The Silver Panda is a treasured collectible for its yearly changing design. In 2016, this series changed to match the metric system. The 1 oz Silver Panda was replaced with the 30 gram Silver Panda, still containing .999 fine Silver. The Silver Pandas were first minted in 1983. The first 3 years of mintage were in proof quality condition, and had a limited mintage of 10,000 pieces for each year. No Silver Pandas were struck in 1986, but they have been minted every year since then. Each year, the design of the panda changes making them highly collectible. The only year they didn’t change design was 2002, which used the same design as 2001. The People’s Republic of China issues and guarantees the quality of each Silver Panda coin. Silver Panda coins are minted from several mints each year. Those mints include but are not limited to Shenzhen, Shanghai and Shenyang. Unlike the U.S. Mint, these Chinese Mints do not incorporate mint marks to distinguish the difference between each mint. Instead, these mints are known for having minor differences in the design of the coin such as font size, bamboo length and designs of the temple in certain year’s mintages. With the annual change in design, and unique mint variations, the price of Silver Pandas has appreciated over time making them highly sought after by collectors and investors alike.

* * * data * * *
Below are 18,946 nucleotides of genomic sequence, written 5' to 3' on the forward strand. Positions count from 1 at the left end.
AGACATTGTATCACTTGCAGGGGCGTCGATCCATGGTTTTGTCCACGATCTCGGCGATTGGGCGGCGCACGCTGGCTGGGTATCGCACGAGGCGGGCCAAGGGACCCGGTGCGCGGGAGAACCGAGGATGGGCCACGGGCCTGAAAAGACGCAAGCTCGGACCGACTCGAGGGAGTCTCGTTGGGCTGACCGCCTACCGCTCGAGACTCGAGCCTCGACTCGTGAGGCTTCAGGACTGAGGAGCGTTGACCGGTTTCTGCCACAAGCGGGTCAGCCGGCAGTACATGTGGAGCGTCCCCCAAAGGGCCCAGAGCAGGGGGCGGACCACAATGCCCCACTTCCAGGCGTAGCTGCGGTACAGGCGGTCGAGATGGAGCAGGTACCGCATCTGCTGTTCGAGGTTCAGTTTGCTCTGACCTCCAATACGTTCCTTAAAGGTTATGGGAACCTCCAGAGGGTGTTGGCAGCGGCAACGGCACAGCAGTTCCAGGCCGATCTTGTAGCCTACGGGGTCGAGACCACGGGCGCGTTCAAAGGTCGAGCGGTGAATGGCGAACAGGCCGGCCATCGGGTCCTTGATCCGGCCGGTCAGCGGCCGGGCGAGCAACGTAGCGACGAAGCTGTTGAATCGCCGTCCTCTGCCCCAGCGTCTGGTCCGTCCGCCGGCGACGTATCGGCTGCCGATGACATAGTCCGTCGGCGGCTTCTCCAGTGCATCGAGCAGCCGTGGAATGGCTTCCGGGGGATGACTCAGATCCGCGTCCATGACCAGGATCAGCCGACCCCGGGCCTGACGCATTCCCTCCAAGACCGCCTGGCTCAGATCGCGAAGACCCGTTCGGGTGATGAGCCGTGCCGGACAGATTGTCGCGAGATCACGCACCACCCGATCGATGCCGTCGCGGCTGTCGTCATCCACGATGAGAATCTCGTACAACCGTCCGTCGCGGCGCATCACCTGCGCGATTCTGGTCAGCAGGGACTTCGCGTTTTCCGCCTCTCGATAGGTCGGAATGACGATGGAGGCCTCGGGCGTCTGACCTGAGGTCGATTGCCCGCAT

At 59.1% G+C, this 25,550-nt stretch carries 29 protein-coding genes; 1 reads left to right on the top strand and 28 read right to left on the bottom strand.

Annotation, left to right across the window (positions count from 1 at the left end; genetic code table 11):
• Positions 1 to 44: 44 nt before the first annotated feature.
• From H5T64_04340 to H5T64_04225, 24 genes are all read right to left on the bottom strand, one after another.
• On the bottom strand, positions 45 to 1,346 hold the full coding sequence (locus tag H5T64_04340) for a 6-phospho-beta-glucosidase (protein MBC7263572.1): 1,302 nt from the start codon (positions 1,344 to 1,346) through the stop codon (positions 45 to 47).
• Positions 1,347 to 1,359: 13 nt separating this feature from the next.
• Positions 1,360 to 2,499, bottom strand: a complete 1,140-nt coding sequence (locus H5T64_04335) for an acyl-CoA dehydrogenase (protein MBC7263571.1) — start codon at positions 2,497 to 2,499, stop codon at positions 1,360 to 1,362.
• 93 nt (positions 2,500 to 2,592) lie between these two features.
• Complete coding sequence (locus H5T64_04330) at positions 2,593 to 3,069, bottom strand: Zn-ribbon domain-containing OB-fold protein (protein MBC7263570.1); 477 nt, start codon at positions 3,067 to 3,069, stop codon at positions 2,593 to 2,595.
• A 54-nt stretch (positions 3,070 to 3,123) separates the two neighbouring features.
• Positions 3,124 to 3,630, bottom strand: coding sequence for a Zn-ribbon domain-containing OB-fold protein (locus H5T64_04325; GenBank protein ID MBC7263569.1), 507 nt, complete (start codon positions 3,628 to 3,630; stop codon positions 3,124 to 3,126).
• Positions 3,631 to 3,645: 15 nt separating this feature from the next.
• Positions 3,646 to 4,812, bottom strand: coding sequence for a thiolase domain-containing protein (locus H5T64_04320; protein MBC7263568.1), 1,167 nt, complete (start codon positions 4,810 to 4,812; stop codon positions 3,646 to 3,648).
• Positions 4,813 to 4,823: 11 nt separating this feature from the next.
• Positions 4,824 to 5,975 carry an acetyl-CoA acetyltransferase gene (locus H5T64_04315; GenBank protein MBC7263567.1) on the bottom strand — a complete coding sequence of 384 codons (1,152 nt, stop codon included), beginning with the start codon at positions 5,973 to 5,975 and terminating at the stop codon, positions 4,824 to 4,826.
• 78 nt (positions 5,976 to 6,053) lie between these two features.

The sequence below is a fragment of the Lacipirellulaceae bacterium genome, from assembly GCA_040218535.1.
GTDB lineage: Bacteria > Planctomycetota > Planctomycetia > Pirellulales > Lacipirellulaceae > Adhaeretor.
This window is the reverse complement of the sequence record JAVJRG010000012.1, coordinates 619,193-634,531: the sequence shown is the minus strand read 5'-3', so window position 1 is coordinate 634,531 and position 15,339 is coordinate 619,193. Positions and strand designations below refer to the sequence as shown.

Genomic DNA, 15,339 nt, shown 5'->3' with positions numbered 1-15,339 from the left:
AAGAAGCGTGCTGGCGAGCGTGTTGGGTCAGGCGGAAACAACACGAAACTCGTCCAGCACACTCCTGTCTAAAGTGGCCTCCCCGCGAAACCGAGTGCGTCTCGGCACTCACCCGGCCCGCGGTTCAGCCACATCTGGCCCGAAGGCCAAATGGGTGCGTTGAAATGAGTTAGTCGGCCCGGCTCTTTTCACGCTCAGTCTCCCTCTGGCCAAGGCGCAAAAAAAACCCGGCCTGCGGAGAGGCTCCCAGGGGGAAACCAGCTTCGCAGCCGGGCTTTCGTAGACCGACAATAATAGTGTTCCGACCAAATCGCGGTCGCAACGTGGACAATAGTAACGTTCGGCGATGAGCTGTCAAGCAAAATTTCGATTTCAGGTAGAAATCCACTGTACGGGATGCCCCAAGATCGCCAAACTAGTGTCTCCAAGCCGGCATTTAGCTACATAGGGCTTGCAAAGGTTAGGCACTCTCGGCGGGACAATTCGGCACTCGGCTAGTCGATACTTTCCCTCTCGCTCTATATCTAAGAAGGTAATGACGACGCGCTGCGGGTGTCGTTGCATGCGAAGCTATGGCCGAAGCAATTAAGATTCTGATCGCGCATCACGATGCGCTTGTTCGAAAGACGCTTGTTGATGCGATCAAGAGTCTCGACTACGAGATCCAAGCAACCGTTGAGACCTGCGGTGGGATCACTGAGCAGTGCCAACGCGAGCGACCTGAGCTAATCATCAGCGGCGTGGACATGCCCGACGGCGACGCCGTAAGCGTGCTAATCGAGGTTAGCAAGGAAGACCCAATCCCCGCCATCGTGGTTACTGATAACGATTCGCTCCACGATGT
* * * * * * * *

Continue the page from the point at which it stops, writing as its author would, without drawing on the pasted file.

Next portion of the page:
Greek collectible gold proof coin with a face value of 50 euros, for the cultural heritage Olympia, maximum number of 1,500 pieces, Bank of Greece mint, issue in 2016. UNESCO-listed since 1989, Olympia is one of Greece’s most important archaeological sites, with its Temple of Zeus, Temple of Hera (Heraion), palaestra and gymnasium. It was already a centre of worship to Olympian Zeus in the 11th century BC and became the venue of the Olympic Games in the 8th century BC, with the sacred truce providing the participants safe passage to the games. The so-called “treasuries”, erected to house the votive offerings of the various city-states, attest to the prestige that Olympia enjoyed throughout the Greek world, from Sicily and Magna Graecia to Northern Africa and ancient Byzantium. Participation in the Games was at first reserved only to Greeks, but in the Roman era was opened up to all the nations of the empire, turning the Olympics into a truly international event. With the modern revival of the Games in 1896, Olympia has become a universal symbol of fair play, sportsmanship and peaceful co-existence.